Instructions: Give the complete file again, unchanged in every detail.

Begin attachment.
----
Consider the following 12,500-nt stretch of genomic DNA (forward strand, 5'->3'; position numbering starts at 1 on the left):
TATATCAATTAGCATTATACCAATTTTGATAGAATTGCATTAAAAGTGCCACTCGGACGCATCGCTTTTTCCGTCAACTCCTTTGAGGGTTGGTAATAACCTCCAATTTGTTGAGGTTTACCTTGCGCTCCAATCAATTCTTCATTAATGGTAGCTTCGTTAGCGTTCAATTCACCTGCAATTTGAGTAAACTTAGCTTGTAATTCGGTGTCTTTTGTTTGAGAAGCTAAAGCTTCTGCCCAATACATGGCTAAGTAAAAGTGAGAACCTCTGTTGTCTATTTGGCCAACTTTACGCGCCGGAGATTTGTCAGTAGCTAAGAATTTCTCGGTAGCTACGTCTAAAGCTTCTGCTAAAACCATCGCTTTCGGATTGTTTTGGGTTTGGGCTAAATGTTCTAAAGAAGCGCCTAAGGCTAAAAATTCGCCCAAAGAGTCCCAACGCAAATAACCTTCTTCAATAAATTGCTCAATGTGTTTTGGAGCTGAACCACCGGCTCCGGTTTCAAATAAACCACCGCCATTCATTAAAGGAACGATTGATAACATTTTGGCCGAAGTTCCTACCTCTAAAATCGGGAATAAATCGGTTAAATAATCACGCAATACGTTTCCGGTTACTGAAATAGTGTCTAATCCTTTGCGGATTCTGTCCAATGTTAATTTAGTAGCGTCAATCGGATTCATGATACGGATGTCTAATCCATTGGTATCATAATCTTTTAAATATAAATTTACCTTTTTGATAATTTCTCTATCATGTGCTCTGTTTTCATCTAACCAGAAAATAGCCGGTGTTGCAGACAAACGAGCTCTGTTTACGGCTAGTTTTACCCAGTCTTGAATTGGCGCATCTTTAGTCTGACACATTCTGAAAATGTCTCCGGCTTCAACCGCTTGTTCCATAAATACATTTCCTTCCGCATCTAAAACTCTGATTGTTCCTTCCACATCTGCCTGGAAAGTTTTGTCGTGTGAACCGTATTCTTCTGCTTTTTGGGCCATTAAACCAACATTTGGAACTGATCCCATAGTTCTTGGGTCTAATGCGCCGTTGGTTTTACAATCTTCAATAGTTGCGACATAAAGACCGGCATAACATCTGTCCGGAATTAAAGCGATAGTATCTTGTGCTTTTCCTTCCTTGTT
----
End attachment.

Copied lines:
Consider the following 12,500-nt stretch of genomic DNA (forward strand, 5'->3'; position numbering starts at 1 on the left):
TATATCAATTAGCATTATACCAATTTTGATAGAATTGCATTAAAAGTGCCACTCGGACGCATCGCTTTTTCCGTCAACTCCTTTGAGGGTTGGTAATAACCTCCAATTTGTTGAGGTTTACCTTGCGCTCCAATCAATTCTTCATTAATGGTAGCTTCGTTAGCGTTCAATTCACCTGCAATTTGAGTAAACTTAGCTTGTAATTCGGTGTCTTTTGTTTGAGAAGCTAAAGCTTCTGCCCAATACATGGCTAAGTAAAAGTGAGAACCTCTGTTGTCTATTTGGCCAACTTTACGCGCCGGAGATTTGTCAGTAGCTAAGAATTTCTCGGTAGCTACGTCTAAAGCTTCTGCTAAAACCATCGCTTTCGGATTGTTTTGGGTTTGGGCTAAATGTTCTAAAGAAGCGCCTAAGGCTAAAAATTCGCCCAAAGAGTCCCAACGCAAATAACCTTCTTCAATAAATTGCTCAATGTGTTTTGGAGCTGAACCACCGGCTCCGGTTTCAAATAAACCACCGCCATTCATTAAAGGAACGATTGATAACATTTTGGCCGAAGTTCCTACCTCTAAAATCGGGAATAAATCGGTTAAATAATCACGCAATACGTTTCCGGTTACTGAAATAGTGTCTAATCCTTTGCGGATTCTGTCCAATGTTAATTTAGTAGCGTCAATCGGATTCATGATACGGATGTCTAATCCATTGGTATCATAATCTTTTAAATATAAATTTACCTTTTTGATAATTTCTCTATCATGTGCTCTGTTTTCATCTAACCAGAAAATAGCCGGTGTTGCAGACAAACGAGCTCTGTTTACGGCTAGTTTTACCCAGTCTTGAATTGGCGCATCTTTAGTCTGACACATTCTGAAAATGTCTCCGGCTTCAACCGCTTGTTCCATAAATACATTTCCTTCCGCATCTAAAACTCTGATTGTTCCTTCCACATCTGCCTGGAAAGTTTTGTCGTGTGAACCGTATTCTTCTGCTTTTTGGGCCATTAAACCAACATTTGGAACTGATCCCATAGTTCTTGGGTCTAATGCGCCGTTGGTTTTACAATCTTCAATAGTTGCGACATAAAGACCGGCATAACATCTGTCCGGAATTAAAGCGATAGTATCTTGTGCTTTTCCTTCCTTGTT